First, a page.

Date Published: February 4, 2019
Publisher: Springer International Publishing
Author(s): Ashley R. Johnson, Adam T. Procopio.
Microneedle patches are arrays of tiny needles that painlessly pierce the skin to deliver medication into the body. Biocompatible microneedles are usually fabricated via molding of a master structure. Microfabrication techniques used for fabricating these master structures are costly, time intensive, and require extensive expertise to control the structure’s geometry of the structure, despite evidence that microneedle geometry is a key design parameter. Here, a commercially available 3D printer is utilized, for the first time, to quickly and easily manufacture microneedle masters.
Because commercially available 3D printers are not typically used for micron-scale fabrication, the influence of three different sources of error- stair-stepping, aliasing, and light abberations- on the resulting structure is investigated. A custom Matlab code is written to control the light intensity projected off of each individual micromirror (through grayscale) at a given time. The effect of the layer height, the number of layers, and grayscale on the sharpness, surface texture, and dimensional fidelity of the final structure is described.
The Autodesk Ember is successfully utilized to fabricate sharp microneedles with a tip radius of approximately 15 μm in less than 30 min per patch (as compared to weeks to months for existing approaches). Utilization of grayscale improves surface texture and sharpness, and dimensional fidelity within ±5% of desired dimensions is achieved.
The described 3D printing technique enables investigators to accurately fabricate microneedles within minutes at low cost. Rapid, iterative optimization of microneedle geometry through 3D printing will accelerate microneedle research through improved understanding of the relationship between microneedle structure and function.
The online version of this article (10.1186/s41205-019-0039-x) contains supplementary material, which is available to authorized users.
Microneedles are arrays of sub-millimeter sized needles that painlessly pierce the outer layer of the skin to deliver medicine into the body [1–3]. Microneedles are particularly useful for the delivery of molecules that cannot be delivered orally, such as proteins, peptides, and molecules with poor solubility or permeability [1–3]. Because drug delivery using pain free microneedles is preferred by patients as compared to hypodermic needles, microneedle based delivery may be an attractive commercial product exhibiting improved patient compliance, particularly for indications requiring frequent injections, such as insulin or hormone therapies [4, 5].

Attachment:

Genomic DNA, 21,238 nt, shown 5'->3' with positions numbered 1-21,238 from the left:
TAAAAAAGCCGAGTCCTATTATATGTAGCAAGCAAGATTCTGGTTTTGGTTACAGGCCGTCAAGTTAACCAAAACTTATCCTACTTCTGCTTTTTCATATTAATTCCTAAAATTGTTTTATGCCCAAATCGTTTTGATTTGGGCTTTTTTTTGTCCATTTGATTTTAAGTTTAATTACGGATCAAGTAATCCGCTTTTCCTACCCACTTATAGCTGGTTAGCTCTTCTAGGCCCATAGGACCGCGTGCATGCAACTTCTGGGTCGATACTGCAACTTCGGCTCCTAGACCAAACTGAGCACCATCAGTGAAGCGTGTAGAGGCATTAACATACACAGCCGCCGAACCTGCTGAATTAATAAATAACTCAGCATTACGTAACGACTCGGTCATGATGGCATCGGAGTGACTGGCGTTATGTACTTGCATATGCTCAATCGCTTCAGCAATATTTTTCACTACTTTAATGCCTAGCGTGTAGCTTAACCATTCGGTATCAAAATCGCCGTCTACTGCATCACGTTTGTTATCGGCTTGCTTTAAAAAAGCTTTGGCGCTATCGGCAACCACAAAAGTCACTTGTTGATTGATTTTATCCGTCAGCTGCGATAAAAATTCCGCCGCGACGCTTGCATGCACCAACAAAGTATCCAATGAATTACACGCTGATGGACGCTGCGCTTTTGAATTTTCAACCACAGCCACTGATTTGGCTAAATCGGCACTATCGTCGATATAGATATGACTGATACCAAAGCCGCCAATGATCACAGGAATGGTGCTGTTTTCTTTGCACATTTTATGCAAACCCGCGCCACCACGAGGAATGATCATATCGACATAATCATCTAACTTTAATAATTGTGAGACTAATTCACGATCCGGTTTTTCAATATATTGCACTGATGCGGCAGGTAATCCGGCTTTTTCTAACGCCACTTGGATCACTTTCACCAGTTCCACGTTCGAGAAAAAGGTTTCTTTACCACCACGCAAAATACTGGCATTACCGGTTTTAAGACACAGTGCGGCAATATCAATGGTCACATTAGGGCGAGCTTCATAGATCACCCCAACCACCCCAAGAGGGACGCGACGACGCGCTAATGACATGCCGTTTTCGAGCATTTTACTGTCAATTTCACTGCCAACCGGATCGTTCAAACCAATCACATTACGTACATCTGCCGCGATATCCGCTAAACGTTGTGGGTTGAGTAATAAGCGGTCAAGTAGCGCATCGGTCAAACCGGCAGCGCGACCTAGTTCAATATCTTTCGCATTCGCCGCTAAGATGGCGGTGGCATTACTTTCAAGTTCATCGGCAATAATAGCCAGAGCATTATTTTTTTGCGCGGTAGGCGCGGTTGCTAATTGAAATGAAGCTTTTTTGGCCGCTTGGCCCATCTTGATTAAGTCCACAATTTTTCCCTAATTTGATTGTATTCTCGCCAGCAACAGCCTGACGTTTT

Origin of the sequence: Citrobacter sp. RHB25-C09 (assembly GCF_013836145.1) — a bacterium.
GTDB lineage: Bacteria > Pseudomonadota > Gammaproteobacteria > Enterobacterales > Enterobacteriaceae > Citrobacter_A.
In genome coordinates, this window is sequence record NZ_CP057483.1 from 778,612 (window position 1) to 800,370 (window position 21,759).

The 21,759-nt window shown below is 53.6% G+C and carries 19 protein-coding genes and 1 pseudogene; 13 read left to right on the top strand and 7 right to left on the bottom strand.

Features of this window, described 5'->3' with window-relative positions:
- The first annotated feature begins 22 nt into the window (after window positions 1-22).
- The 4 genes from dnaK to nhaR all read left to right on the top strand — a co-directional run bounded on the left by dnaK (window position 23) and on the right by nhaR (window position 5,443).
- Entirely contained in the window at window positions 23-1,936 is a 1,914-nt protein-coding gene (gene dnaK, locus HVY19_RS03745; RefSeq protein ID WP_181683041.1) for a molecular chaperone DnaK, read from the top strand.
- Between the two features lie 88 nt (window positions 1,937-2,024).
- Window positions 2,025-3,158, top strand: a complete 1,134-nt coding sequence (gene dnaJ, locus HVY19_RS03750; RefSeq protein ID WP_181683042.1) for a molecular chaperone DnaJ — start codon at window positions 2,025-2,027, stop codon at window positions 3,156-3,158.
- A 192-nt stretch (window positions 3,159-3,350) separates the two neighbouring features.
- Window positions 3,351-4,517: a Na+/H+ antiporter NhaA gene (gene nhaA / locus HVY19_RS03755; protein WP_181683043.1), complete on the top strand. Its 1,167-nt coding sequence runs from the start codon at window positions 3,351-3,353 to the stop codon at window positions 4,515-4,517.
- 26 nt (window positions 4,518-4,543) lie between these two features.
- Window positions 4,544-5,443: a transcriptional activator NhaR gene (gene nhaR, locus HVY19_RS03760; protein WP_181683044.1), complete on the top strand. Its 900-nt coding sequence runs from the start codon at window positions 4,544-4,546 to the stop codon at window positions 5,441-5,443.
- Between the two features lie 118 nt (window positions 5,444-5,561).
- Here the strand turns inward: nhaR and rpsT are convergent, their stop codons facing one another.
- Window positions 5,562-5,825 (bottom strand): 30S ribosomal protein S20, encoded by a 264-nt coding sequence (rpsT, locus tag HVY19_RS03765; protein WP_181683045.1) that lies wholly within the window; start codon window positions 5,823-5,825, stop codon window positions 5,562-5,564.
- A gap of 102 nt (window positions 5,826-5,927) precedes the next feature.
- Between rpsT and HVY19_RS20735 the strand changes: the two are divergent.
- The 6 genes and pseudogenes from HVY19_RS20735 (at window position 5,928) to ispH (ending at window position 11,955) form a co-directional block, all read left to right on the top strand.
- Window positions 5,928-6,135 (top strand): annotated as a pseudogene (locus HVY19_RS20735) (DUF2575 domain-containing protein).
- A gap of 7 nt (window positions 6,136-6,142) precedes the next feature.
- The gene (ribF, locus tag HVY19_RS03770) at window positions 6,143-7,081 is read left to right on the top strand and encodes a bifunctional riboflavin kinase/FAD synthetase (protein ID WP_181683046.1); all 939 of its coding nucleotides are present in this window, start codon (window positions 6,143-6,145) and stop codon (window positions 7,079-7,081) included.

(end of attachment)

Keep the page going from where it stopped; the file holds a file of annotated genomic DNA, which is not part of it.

In summary, we demonstrate a simple and low cost method for fabricating microneedle masters using a desktop 3D printer. The printer’s default settings introduce defects into the fabricated microneedles, but proper optimization using a combination of reducing layer height, employing a high quality antialiasing algorithm, and rescaling the input images enables high quality microneedles to be produced. The microneedles demonstrate sharp tip radii with fabrication times less than one hour. Further, we demonstrate that the height, width and spacing of these microneedle masters can be easily adjusted to optimize microneedle design. Though only one photopolymerizable resin was used in this work, we anticipate that the approaches outlined in this article would be generalizable to other 3D printing resins . Microneedle masters produced using this technique could also be combined with standard silicone micromolding approaches to fabricate microneedles from desired non-photopolymerizable materials, such as water soluble or biodegradable polymers mixed with therapeutic agents. We anticipate that this approach will lower the barrier to entry into the microneedle field for researchers with little existing equipment or a modest background in microfabrication and provide an easy way to adjust key microneedle parameters, such as size, aspect ratio, and spacing.